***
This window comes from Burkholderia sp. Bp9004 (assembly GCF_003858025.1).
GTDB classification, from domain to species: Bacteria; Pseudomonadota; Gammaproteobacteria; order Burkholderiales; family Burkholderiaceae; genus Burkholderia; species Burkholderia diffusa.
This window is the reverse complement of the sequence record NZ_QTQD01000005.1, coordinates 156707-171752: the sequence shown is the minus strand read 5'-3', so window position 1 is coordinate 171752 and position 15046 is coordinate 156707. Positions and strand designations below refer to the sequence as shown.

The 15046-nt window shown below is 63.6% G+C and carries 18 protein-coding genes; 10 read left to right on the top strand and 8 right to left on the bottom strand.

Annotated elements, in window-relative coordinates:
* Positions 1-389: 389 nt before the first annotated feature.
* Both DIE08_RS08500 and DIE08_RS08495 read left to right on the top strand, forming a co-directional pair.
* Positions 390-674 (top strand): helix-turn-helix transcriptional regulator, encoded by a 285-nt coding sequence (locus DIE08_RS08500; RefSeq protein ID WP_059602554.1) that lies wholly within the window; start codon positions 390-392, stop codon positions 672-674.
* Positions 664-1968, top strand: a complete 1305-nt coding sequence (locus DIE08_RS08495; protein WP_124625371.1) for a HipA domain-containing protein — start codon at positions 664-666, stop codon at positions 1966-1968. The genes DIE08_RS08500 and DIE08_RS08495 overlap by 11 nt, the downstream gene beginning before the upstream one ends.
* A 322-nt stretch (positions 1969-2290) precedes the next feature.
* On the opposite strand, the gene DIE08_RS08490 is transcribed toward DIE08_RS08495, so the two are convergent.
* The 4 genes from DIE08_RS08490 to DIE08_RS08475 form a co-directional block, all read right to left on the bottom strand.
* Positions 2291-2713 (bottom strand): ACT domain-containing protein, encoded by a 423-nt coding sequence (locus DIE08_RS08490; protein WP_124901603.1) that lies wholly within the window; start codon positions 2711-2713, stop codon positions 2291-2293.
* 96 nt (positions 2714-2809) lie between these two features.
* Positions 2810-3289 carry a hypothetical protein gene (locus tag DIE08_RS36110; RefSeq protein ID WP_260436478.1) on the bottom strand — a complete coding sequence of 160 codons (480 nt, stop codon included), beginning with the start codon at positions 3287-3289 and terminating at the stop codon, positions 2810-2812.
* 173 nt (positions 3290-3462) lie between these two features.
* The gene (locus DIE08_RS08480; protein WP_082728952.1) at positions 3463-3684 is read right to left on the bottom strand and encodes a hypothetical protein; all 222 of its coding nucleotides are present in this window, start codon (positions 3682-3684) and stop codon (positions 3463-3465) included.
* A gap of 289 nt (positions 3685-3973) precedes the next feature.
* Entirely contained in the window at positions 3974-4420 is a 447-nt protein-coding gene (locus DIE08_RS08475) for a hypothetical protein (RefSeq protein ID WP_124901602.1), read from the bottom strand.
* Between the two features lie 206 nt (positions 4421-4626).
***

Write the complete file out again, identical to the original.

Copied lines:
This window comes from Burkholderia sp. Bp9004 (assembly GCF_003858025.1).
GTDB classification, from domain to species: Bacteria; Pseudomonadota; Gammaproteobacteria; order Burkholderiales; family Burkholderiaceae; genus Burkholderia; species Burkholderia diffusa.
This window is the reverse complement of the sequence record NZ_QTQD01000005.1, coordinates 156707-171752: the sequence shown is the minus strand read 5'-3', so window position 1 is coordinate 171752 and position 15046 is coordinate 156707. Positions and strand designations below refer to the sequence as shown.

The 15046-nt window shown below is 63.6% G+C and carries 18 protein-coding genes; 10 read left to right on the top strand and 8 right to left on the bottom strand.

Annotated elements, in window-relative coordinates:
* Positions 1-389: 389 nt before the first annotated feature.
* Both DIE08_RS08500 and DIE08_RS08495 read left to right on the top strand, forming a co-directional pair.
* Positions 390-674 (top strand): helix-turn-helix transcriptional regulator, encoded by a 285-nt coding sequence (locus DIE08_RS08500; RefSeq protein ID WP_059602554.1) that lies wholly within the window; start codon positions 390-392, stop codon positions 672-674.
* Positions 664-1968, top strand: a complete 1305-nt coding sequence (locus DIE08_RS08495; protein WP_124625371.1) for a HipA domain-containing protein — start codon at positions 664-666, stop codon at positions 1966-1968. The genes DIE08_RS08500 and DIE08_RS08495 overlap by 11 nt, the downstream gene beginning before the upstream one ends.
* A 322-nt stretch (positions 1969-2290) precedes the next feature.
* On the opposite strand, the gene DIE08_RS08490 is transcribed toward DIE08_RS08495, so the two are convergent.
* The 4 genes from DIE08_RS08490 to DIE08_RS08475 form a co-directional block, all read right to left on the bottom strand.
* Positions 2291-2713 (bottom strand): ACT domain-containing protein, encoded by a 423-nt coding sequence (locus DIE08_RS08490; protein WP_124901603.1) that lies wholly within the window; start codon positions 2711-2713, stop codon positions 2291-2293.
* 96 nt (positions 2714-2809) lie between these two features.
* Positions 2810-3289 carry a hypothetical protein gene (locus tag DIE08_RS36110; RefSeq protein ID WP_260436478.1) on the bottom strand — a complete coding sequence of 160 codons (480 nt, stop codon included), beginning with the start codon at positions 3287-3289 and terminating at the stop codon, positions 2810-2812.
* 173 nt (positions 3290-3462) lie between these two features.
* The gene (locus DIE08_RS08480; protein WP_082728952.1) at positions 3463-3684 is read right to left on the bottom strand and encodes a hypothetical protein; all 222 of its coding nucleotides are present in this window, start codon (positions 3682-3684) and stop codon (positions 3463-3465) included.
* A gap of 289 nt (positions 3685-3973) precedes the next feature.
* Entirely contained in the window at positions 3974-4420 is a 447-nt protein-coding gene (locus DIE08_RS08475) for a hypothetical protein (RefSeq protein ID WP_124901602.1), read from the bottom strand.
* Between the two features lie 206 nt (positions 4421-4626).